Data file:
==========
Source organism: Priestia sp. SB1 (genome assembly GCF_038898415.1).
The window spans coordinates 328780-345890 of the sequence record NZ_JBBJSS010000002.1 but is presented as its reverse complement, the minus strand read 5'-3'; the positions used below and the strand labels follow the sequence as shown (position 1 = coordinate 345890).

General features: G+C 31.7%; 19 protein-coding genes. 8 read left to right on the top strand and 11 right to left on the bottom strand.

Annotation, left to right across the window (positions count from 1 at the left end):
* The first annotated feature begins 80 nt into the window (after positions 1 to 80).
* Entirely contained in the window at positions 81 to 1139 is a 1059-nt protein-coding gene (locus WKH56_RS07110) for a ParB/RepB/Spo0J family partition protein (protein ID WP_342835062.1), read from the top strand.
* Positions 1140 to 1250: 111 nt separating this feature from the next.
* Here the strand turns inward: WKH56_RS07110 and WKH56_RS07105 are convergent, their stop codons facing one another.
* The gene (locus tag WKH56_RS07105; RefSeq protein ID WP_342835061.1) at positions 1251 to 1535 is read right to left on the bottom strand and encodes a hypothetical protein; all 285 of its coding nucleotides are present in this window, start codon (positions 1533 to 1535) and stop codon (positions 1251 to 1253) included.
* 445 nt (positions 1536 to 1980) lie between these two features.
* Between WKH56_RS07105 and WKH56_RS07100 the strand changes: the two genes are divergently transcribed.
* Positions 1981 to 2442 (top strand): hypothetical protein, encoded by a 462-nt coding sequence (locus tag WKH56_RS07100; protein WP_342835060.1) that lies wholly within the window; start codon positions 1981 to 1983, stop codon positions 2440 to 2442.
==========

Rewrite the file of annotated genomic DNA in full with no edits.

Source organism: Priestia sp. SB1 (genome assembly GCF_038898415.1).
The window spans coordinates 328780-345890 of the sequence record NZ_JBBJSS010000002.1 but is presented as its reverse complement, the minus strand read 5'-3'; the positions used below and the strand labels follow the sequence as shown (position 1 = coordinate 345890).

General features: G+C 31.7%; 19 protein-coding genes. 8 read left to right on the top strand and 11 right to left on the bottom strand.

Annotation, left to right across the window (positions count from 1 at the left end):
* The first annotated feature begins 80 nt into the window (after positions 1 to 80).
* Entirely contained in the window at positions 81 to 1139 is a 1059-nt protein-coding gene (locus WKH56_RS07110) for a ParB/RepB/Spo0J family partition protein (protein ID WP_342835062.1), read from the top strand.
* Positions 1140 to 1250: 111 nt separating this feature from the next.
* Here the strand turns inward: WKH56_RS07110 and WKH56_RS07105 are convergent, their stop codons facing one another.
* The gene (locus tag WKH56_RS07105; RefSeq protein ID WP_342835061.1) at positions 1251 to 1535 is read right to left on the bottom strand and encodes a hypothetical protein; all 285 of its coding nucleotides are present in this window, start codon (positions 1533 to 1535) and stop codon (positions 1251 to 1253) included.
* 445 nt (positions 1536 to 1980) lie between these two features.
* Between WKH56_RS07105 and WKH56_RS07100 the strand changes: the two genes are divergently transcribed.
* Positions 1981 to 2442 (top strand): hypothetical protein, encoded by a 462-nt coding sequence (locus tag WKH56_RS07100; protein WP_342835060.1) that lies wholly within the window; start codon positions 1981 to 1983, stop codon positions 2440 to 2442.